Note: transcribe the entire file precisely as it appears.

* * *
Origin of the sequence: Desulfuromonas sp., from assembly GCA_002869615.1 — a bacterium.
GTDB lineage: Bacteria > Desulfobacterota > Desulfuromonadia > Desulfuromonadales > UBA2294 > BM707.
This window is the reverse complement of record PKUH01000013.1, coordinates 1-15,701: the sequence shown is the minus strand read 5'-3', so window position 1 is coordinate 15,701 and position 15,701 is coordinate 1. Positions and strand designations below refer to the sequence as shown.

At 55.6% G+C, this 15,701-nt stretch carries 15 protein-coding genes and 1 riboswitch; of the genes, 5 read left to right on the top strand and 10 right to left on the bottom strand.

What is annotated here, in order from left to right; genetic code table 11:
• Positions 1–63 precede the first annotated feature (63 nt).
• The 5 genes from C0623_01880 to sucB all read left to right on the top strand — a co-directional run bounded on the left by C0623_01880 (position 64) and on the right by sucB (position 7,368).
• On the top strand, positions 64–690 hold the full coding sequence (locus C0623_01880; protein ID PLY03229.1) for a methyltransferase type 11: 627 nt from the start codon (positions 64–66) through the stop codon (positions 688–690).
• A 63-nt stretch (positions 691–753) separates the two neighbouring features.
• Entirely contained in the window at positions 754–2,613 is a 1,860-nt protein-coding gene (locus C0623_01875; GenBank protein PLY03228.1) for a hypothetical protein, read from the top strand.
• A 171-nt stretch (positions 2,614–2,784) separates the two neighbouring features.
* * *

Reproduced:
Origin of the sequence: Desulfuromonas sp., from assembly GCA_002869615.1 — a bacterium.
GTDB lineage: Bacteria > Desulfobacterota > Desulfuromonadia > Desulfuromonadales > UBA2294 > BM707.
This window is the reverse complement of record PKUH01000013.1, coordinates 1-15,701: the sequence shown is the minus strand read 5'-3', so window position 1 is coordinate 15,701 and position 15,701 is coordinate 1. Positions and strand designations below refer to the sequence as shown.

At 55.6% G+C, this 15,701-nt stretch carries 15 protein-coding genes and 1 riboswitch; of the genes, 5 read left to right on the top strand and 10 right to left on the bottom strand.

What is annotated here, in order from left to right; genetic code table 11:
• Positions 1–63 precede the first annotated feature (63 nt).
• The 5 genes from C0623_01880 to sucB all read left to right on the top strand — a co-directional run bounded on the left by C0623_01880 (position 64) and on the right by sucB (position 7,368).
• On the top strand, positions 64–690 hold the full coding sequence (locus C0623_01880; protein ID PLY03229.1) for a methyltransferase type 11: 627 nt from the start codon (positions 64–66) through the stop codon (positions 688–690).
• A 63-nt stretch (positions 691–753) separates the two neighbouring features.
• Entirely contained in the window at positions 754–2,613 is a 1,860-nt protein-coding gene (locus C0623_01875; GenBank protein PLY03228.1) for a hypothetical protein, read from the top strand.
• A 171-nt stretch (positions 2,614–2,784) separates the two neighbouring features.